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About Rob Epstein

rob epstein headshot

After taking a bus from New York City to San Francisco at age 19, Rob Epstein answered a classified ad seeking a production assistant on a documentary in early development and met his mentor Peter Adair, thus beginning his filmmaking career. Rob quickly rose to co-director, with the other members of the Mariposa Film Group. The film became the landmark documentary Word Is Out, released in theaters in 1977, and recently restored for DVD.

Rob’s next project was the Oscar-winning feature documentary The Times of Harvey Milk, which he conceived, directed, co-produced and co-edited. The film touched audiences immediately, becoming an international festival sensation, and winning the Academy Award for Best Feature documentary as well as the New York Film Critics Award for Best Non-Fiction film of 1985. In 2013 it was selected by the Library of Congress for the National Film Registry.

Rob won his second Oscar for the documentary Common Threads: Stories from the Quilt, made with Jeffrey Friedman, with whom he started Telling Pictures in 1987. Rob's other films with Jeffrey include Where Are We?, The Celluloid Closet (Emmy Award for directing), Paragraph 175 (Sundance Film Festival jury award for directing), and most recently And the Oscar Goes to... for Turner Classic Movies. 

In moving from documentary to dramatic narrative, Rob was the recipient of the American Film Institute Directing Intern Fellowship, on the 1991 Martha Coolidge film Rambling Rose, Starring Laura Dern, Robert Duvall, and Diane Ladd.

Rob and Jeff collaborated on the narrative feature HOWL, starring James Franco, followed by Lovelace, starring Amanda Seyfried and Peter Sarsgaard. Both films premiered at the Sundance and Berlin Film Festivals. HOWL was developed at the Sundance Institute Writer's Lab, and was released theatrically by Oscilloscope Laboratories. It received the Freedom of Expression Award from the National Board of Review.

In addition to his Oscars for The Times of Harvey Milk and Common Threads, Rob has received several Peabody and Emmy Awards, and Guggenheim and Rockefeller Fellowships. In 2008, Rob was recognized with the Pioneer Award from the International Documentary Association for distinguished lifetime achievement. He has also received achievement awards from Frameline (1990) and Outfest (2000). Rob and Jeffrey were Sundance Screenwriting Fellows in 2009 with the screenplay for HOWL.

In addition to his filmmaking career, Rob is a professor at California College of the Arts, where he also serves as chair of the Film program. He has been a visiting professor at the Graduate Film Program at Tisch School of the Arts/NYU. He currently serves on the Sundance Institute's Board of Trustees as well as the board of the Yerba Buena Center of the Arts in San Francisco. He is a member of the Directors Guild of America and of the Academy of Motion Picture Arts and Sciences, where he currently serves on the Board of Governors and chairs the Documentary Branch.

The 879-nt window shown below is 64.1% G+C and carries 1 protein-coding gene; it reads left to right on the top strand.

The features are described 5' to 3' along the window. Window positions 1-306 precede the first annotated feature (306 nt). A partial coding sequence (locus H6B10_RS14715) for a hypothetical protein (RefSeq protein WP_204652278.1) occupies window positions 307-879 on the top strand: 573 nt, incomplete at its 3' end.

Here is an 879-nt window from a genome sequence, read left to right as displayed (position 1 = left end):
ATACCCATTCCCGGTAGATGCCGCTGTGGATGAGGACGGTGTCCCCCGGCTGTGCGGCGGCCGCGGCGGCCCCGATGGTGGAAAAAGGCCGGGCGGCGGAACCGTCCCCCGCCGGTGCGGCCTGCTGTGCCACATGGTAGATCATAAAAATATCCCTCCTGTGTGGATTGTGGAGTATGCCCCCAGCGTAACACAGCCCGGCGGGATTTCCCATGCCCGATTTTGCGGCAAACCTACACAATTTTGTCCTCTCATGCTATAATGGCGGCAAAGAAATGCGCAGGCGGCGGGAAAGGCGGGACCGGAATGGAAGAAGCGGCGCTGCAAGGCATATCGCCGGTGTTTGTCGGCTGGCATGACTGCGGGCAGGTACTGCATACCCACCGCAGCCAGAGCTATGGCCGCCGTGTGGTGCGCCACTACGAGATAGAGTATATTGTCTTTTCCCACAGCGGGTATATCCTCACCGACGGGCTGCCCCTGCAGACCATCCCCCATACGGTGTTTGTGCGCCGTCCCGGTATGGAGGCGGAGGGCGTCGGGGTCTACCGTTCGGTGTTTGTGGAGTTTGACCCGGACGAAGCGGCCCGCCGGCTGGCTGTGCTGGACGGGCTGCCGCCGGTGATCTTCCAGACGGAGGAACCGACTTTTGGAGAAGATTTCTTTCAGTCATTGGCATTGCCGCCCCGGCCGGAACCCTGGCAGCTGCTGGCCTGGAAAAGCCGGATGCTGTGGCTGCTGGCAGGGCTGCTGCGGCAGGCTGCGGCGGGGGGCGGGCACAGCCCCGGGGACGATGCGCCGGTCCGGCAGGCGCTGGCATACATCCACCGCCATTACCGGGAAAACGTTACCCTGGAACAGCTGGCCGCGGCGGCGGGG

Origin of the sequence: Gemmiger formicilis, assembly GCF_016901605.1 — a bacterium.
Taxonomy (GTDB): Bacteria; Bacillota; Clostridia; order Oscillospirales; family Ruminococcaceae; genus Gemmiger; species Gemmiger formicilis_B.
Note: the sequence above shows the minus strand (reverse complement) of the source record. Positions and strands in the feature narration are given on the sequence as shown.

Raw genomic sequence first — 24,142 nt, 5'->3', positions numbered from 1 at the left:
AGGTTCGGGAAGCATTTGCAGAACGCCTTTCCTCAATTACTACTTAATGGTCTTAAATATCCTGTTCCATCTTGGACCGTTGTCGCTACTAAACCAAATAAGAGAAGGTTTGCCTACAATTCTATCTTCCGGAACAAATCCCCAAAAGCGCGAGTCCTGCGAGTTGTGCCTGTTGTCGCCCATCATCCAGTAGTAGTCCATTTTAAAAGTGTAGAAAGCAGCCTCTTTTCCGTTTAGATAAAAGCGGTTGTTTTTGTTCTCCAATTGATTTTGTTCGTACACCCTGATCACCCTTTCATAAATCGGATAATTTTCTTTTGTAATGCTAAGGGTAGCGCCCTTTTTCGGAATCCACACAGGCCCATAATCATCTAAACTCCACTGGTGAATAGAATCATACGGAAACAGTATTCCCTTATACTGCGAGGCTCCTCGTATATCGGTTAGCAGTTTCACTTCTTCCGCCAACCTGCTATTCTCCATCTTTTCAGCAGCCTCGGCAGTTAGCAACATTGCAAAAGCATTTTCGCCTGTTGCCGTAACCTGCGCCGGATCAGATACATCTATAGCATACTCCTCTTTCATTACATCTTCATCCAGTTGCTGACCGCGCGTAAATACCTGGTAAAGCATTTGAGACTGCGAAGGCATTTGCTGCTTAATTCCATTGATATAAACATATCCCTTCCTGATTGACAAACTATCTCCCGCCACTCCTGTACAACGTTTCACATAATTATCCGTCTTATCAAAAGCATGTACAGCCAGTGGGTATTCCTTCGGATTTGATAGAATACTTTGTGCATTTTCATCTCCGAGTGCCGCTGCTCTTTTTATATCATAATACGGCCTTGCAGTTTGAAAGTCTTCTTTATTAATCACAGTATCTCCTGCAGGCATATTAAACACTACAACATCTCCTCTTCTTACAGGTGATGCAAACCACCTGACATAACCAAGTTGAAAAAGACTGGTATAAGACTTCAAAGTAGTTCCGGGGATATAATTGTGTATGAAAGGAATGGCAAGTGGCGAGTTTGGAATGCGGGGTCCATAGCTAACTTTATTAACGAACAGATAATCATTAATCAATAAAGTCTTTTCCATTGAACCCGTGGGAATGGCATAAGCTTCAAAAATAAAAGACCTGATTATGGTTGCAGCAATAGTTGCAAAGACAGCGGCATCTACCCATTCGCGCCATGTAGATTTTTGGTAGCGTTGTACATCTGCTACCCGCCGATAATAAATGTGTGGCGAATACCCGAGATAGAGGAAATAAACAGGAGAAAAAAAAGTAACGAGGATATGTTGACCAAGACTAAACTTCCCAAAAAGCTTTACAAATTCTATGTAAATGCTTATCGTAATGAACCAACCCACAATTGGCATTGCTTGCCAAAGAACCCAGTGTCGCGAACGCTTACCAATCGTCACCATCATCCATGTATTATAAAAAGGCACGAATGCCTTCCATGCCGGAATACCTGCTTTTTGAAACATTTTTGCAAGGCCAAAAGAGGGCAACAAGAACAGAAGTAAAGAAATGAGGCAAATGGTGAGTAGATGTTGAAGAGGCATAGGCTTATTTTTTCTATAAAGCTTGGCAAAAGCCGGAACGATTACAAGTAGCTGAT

About Telling Pictures

Rob Epstein and Jeffrey Friedman are among the few directors, writers, and producers in the independent film world traversing non-fiction and scripted narrative. Rob and Jeff's partnership began in 1987 when they opened an office in a former convent and Catholic girl’s school in San Francisco and founded Telling Pictures. Their films have screened throughout the world in movie theaters, at major film festivals (including Sundance, Berlin, Venice, Telluride, Toronto, and New York), and on television and home video. Between them they have received two Academy Awards, five Emmy Awards, three Peabodys, and Guggenheim and Rockefeller Fellowships.

Rob and Jeffrey's most recent documentary feature, And the Oscar Goes to..., includes interviews with Oscar nominees and winners including Goerge Clooney, Jane Fonda, Whoopi Goldberg, Steven Spielberg, Billy Crystal, Tom Hanks, Helen Mirren, Sir Ben Kingsley, and many others, as well as clips from Oscar-nominated movies, Oscar ceremonies, and exclusive backstage footage. More than a history of the Oscars, it is a celebration of the art and craft of making movies.

Their dramatic feature Lovelace tells the complicated story of Linda Lovelace, the first "adult film" superstar. The film, starring Amanda Seyfried, Peter Sarsgaard, and Sharon Stone, premiered at the 2013 Sundance Film Festival, where it was acquired by the new Weinstein division Radius-TWC. Lovelace had its European premiere in February at the Berlin Film Festival.

The Battle of amfAR, a short documentary about the AIDS research organization founded by Elizabeth Taylor and Dr. Mathilde Krim, also premiered at Sundance 2013, followed by an HBO TV premiere.